One of the things we writers will be doing on April 30, during Authors for Indies Day, is chatting with customers at our favourite bookstores. One of the things we’ll be chatting about is our favourite books.
I must admit I have some trepidation about this. I’m probably the least likely person a bookstore will want on the selling floor talking about other writers’ books. I’m woefully out of touch when it comes to contemporary writing.
Don’t get me wrong. I love reading. I love books. All books. It’s just that between working full-time, and researching my own novels (I’m a stickler for facts so every historical detail in my stories will be excruciatingly correct), and writing my stories, and commuting, eating and sleeping, I honestly don’t have much time left over to catch up with the books that other people are reading and talking about.
Most of my reading these days tends to be books written in the past, because I love reading contemporary accounts of the eras that I’m writing about. For instance, for Persistence of Memory, I sourced out a wonderful relic whose title page, inside the cover, reads: A Complete System of Cookery, on a Plan Entirely New, Consisting of Everything That is Requisite for Cooks to Know in the Kitchen Business; Containing Bills of Fare for Every Day in the Year and Directions to Dress Each Dish; Being One Year’s Work, at the Marquis of Buckingham’s, From the 1st of January, to the 31st of December, 1805. By John Simpson, Present Cook to the most Noble, The Marquis of Buckingham. London: Printed for W. Stewart, Opposite Albany, Piccadilly, 1806.
This excellent book provided me with everything I needed to know about the sorts of meals Louis Augustus Duran (The Lesser) could expect to be eating at Stoneford Manor in 1825.
For my next novel, In Loving Memory (due to be released this July by Diversion Books), my reading wasn’t so much published books as published accounts, first-hand stories from men, women and children who lived through the Blitz in London in the 1940s. And stories told to me by my mum, who was a WAAF, and my dad’s brother, a child refugee from Europe who had relocated to England with his parents. And reports. So many reports, and helpful maps and diagrams, the most brilliant of which is a detailed drawing of Balham Underground Station showing the exact layout of the northbound platform and the exact location where the bomb dropped on the night of October 14, 1940, and the exact extent of the damage to the platform where so many people were sheltering that night. That diagram, more than anything, allowed me to write, with total accuracy, the scenes where Charlie and Mr. Deeley are caught in the devastation.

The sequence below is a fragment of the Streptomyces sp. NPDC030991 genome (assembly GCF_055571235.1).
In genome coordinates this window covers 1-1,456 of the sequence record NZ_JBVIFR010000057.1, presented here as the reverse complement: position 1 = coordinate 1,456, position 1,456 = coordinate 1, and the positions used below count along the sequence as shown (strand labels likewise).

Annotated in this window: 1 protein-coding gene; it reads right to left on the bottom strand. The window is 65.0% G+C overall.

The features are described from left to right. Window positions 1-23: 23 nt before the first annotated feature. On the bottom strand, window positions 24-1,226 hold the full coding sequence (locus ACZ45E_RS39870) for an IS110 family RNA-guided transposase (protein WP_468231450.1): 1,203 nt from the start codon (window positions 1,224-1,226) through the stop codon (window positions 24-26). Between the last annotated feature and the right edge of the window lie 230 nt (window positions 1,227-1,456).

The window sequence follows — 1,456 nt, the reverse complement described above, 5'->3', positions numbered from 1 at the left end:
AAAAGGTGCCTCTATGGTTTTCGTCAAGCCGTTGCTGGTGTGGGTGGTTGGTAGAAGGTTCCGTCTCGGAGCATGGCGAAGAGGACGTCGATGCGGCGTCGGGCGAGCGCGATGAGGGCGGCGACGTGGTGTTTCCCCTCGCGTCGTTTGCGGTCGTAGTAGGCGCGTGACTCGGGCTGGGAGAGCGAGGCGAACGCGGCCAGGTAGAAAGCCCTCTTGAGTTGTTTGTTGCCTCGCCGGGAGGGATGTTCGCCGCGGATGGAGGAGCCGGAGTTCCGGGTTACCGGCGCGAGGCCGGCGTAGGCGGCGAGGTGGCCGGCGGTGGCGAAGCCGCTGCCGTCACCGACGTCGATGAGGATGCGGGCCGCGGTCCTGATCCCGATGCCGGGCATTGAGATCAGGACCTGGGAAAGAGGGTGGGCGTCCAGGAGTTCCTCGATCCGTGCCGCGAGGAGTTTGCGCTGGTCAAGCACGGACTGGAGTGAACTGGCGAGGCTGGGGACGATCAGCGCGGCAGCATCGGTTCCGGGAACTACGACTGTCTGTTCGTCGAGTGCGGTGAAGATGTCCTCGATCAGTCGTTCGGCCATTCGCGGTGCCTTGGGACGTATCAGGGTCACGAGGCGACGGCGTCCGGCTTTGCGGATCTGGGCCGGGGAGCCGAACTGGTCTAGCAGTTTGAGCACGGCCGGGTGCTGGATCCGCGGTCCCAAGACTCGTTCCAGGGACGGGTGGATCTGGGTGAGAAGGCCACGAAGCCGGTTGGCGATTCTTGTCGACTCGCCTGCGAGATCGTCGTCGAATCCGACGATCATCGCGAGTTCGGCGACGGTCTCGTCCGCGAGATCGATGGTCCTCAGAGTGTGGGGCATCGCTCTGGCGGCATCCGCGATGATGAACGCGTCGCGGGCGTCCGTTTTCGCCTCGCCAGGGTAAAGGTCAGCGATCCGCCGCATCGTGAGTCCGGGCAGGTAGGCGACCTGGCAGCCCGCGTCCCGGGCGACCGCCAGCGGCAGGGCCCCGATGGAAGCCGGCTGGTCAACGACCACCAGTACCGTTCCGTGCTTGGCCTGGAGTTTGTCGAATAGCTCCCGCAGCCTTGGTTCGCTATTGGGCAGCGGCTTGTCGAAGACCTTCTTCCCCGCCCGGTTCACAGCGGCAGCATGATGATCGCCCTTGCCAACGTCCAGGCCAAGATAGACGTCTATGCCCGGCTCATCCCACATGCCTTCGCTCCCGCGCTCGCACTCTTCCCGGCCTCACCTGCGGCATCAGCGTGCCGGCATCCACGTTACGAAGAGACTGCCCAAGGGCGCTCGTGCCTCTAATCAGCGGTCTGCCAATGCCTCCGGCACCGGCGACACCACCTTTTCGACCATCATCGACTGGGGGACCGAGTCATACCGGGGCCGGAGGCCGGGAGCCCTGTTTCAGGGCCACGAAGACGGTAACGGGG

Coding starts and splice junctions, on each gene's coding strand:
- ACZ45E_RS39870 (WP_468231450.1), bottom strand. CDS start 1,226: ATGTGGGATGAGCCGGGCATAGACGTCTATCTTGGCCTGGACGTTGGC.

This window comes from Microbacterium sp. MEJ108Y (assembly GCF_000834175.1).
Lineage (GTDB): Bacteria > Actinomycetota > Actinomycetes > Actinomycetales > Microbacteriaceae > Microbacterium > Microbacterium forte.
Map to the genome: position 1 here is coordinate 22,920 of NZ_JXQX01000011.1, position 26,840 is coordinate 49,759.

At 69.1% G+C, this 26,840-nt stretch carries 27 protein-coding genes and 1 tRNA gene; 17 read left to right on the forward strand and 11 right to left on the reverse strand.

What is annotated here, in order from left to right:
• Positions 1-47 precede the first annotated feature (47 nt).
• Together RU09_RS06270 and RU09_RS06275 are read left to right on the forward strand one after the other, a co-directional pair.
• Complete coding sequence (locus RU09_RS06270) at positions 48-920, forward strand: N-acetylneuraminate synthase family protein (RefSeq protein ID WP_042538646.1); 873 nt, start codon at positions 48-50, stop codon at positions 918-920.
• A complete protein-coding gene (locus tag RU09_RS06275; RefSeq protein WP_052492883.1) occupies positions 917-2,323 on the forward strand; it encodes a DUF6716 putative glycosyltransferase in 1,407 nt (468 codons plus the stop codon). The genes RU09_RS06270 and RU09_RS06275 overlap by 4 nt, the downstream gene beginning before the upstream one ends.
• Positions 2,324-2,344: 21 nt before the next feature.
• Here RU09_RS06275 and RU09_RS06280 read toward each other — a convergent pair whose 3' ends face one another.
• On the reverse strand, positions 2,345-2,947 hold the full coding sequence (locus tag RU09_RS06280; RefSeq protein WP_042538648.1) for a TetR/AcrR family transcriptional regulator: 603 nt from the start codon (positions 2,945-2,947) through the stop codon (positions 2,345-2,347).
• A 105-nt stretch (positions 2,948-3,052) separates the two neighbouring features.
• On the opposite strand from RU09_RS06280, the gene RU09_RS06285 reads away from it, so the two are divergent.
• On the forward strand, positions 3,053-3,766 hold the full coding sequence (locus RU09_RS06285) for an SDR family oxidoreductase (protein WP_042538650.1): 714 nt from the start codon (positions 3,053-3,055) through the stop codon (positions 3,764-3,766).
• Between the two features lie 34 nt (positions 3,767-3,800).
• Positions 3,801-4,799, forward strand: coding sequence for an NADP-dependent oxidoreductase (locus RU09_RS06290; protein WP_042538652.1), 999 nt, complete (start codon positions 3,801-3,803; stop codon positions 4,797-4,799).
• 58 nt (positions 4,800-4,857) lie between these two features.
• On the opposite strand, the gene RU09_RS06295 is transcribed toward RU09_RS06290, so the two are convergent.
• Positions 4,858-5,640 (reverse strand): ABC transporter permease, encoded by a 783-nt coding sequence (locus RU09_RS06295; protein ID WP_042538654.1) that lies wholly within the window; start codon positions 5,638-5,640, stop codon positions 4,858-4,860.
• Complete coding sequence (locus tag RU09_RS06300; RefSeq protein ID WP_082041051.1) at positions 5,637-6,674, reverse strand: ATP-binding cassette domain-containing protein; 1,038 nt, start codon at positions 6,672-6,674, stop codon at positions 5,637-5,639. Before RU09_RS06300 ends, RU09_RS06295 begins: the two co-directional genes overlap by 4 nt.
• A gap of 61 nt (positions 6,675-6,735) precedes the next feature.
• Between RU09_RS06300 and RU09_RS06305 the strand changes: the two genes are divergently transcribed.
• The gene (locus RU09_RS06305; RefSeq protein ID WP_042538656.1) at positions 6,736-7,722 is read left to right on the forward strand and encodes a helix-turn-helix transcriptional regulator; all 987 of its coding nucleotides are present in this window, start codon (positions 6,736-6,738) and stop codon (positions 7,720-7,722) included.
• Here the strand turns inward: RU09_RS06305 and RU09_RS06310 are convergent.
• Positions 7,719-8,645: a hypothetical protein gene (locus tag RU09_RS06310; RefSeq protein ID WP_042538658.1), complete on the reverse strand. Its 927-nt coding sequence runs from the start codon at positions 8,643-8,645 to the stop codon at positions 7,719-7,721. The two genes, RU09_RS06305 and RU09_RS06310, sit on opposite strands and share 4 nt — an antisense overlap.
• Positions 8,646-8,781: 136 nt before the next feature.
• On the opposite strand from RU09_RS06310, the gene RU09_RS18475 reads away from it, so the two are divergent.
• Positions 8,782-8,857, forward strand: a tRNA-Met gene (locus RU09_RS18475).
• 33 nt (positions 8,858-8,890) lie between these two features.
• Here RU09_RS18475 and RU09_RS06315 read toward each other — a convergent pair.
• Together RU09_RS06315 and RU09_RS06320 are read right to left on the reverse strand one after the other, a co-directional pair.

For Marianne’s Memory, the third novel in my Charlie and Mr. Deeley series, which I’m just beginning to write, I’m going back to London in the 1960s. I’m old enough to remember that time – I was 10 for a good part of 1965, and turned 11 in September of that year. The year before, 1964, I had simultaneously discovered the Beatles and become aware of a world beyond the little prairie city where I was growing up. I knew that London existed, of course, because I was born there. We moved to Canada in 1957. But by 1965 I’d already been back twice, and the last visit, Christmas 1961, had made a huge and lasting impression on me.
It’s one of my regrets that I actually managed to miss London in the Swinging Sixties. I was a little too early in 1961, and although we stayed until the new year, 1962, rang in, there were no real hints about what was on the verge of happening. Other than my cousin, Angela, who was somewhat older than me, who apparently mentioned to my mum in a letter written later that year, that she quite liked a new pop group called The Beatles.